It is no secret that my 8 siblings and I grew up in an abusive household. My childhood is one of the reasons I never want to have children of my own. However, I still do put a lot of thought into what I would do if I did raise a family. I do watch families closely to see what is working and what isn’t. My career is one where I must interact with children on a daily basis.
Through these varied experiences, I’ve developed some points that I believe are non-negotiable. A lot of my insight is based on my childhood (being the 3rd oldest of 9) and the repercussions of the way we were raised that I continue to see affecting myself, my siblings and the relationships we have now as adults.
1. I will not allow my children to tell on one another. Nor will I ever reward tattle-tailing. This causes a rift between the siblings that will carry on to their adulthood. Ratting out one another encourages disloyalty and distrust. These are not building blocks to a strong, loyal and dependable relationship.
2. I will not discipline my children via text, email or any indirect methods. We live in an increasingly disconnected world. Of course, I’ll communicate with them via text, snapchat and whatever new app is the next big thing, but I will not allow my disciplining and any resulting discussions or arguments to take place anywhere but when we are face to face.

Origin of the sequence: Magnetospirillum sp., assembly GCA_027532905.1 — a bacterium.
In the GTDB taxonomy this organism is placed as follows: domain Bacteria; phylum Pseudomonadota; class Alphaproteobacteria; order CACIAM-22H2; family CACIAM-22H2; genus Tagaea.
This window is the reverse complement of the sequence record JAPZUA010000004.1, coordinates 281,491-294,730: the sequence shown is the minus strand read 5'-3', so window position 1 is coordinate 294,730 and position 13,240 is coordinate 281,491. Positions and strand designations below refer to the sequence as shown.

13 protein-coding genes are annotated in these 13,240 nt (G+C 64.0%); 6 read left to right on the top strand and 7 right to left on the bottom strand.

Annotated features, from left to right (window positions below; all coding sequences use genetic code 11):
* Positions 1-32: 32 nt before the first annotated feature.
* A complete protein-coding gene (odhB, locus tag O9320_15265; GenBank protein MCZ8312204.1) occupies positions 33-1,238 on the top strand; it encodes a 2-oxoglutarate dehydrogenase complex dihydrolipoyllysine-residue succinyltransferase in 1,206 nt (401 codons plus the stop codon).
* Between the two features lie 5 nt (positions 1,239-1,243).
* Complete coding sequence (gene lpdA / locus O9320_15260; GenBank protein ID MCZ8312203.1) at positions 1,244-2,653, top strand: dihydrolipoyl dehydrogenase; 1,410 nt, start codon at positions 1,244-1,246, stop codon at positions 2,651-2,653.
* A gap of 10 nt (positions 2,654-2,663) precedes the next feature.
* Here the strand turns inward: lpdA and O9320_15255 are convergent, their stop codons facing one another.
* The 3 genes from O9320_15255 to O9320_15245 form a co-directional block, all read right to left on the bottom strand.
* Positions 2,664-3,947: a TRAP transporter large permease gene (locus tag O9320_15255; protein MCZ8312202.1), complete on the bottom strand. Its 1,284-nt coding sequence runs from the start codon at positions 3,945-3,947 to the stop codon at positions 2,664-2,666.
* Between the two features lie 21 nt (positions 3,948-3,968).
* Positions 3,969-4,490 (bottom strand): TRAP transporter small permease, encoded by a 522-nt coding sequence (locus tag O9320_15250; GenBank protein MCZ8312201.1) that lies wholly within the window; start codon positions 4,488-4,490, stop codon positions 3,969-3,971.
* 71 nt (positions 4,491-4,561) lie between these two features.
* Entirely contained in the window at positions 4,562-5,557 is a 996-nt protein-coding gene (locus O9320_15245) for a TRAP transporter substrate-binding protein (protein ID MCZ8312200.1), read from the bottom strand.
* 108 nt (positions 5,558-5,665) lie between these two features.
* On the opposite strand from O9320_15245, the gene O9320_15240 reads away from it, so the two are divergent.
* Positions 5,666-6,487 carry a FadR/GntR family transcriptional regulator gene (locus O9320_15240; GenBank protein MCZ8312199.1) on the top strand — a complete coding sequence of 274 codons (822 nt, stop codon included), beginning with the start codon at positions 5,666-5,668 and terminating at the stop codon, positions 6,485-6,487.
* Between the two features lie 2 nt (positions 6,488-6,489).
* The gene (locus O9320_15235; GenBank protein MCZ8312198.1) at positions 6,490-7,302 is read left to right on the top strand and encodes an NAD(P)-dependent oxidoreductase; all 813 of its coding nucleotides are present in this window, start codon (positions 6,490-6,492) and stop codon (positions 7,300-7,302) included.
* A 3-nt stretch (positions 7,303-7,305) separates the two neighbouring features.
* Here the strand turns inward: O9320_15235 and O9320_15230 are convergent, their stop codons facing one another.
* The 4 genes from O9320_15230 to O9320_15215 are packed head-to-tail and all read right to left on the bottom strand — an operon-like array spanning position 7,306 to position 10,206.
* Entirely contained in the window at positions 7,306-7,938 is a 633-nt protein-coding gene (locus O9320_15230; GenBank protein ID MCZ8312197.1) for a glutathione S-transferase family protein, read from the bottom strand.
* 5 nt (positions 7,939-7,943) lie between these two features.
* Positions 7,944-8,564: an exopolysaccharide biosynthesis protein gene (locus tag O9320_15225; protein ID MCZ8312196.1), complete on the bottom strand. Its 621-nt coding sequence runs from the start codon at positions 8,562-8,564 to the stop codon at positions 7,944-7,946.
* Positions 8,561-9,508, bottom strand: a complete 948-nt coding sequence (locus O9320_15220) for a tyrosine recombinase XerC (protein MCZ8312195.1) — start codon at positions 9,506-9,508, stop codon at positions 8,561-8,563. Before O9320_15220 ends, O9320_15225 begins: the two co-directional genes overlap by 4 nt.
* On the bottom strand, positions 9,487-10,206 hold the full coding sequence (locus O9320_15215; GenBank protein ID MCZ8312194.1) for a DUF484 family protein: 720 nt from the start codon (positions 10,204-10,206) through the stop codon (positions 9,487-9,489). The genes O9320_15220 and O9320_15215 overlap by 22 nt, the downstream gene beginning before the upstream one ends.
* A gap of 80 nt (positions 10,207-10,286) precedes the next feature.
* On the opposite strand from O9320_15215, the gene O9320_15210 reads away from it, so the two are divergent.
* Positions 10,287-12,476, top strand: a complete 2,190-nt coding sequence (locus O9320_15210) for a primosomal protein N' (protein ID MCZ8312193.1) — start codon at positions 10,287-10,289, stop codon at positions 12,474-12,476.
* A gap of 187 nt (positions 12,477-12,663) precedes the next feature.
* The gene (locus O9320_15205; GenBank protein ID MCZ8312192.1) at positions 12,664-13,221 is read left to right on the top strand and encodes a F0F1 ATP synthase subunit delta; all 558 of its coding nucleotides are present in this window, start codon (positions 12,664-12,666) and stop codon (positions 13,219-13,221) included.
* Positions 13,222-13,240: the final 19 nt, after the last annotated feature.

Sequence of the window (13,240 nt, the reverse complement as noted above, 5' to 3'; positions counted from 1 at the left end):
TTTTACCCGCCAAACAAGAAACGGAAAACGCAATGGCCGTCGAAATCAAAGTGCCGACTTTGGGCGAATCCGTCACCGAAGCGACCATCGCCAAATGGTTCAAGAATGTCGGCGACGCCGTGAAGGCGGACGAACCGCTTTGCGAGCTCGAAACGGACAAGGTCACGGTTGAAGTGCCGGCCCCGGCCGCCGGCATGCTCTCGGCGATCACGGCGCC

3. I will not focus on punishments, but instead I will focus on good intentions. Growing up, we lived in fear of being beat, of being told on and, more often than not, the good we did went unrewarded. Or if it was rewarded it was at the expense of putting down a sibling. We learn from our mistakes and I believe children should analyze their mistakes to find the lesson hidden within it. Turn the mistakes into learning moments and a point of progress instead of as another reason to punish.
4. I will not have the “I’m the parent, you’re the child” relationship. That only leads to mistrust and disconnect. I will be open. I will invite a level of understanding and I will always explain myself to my children. There is no place for “because I said so” or “because I’m your mom” in my family.
5. I will not shelter my children. I didn’t know the exact mechanisms of sex until I was 17 and a friend of mine from across the world was the one to break it down to me. I believe adults need to stop treating their children as though they’re better off not knowing what’s what until it’s too late to reach them. The first people a child should hear the realities of life from are their parents. Not their friends, not the TV and definitely not the Internet.
6. I will not put them down. I will not criticize my child for something they have no control over, such as their height or cognitive abilities. I will not obsess over what is wrong with them or how they should be. Instead, I will always try push them to be better versions of themselves, by (you guessed it!) always striving to be a better version of myself. When I says “versions” I am taking into account the abilities and capabilities of each child as an individual.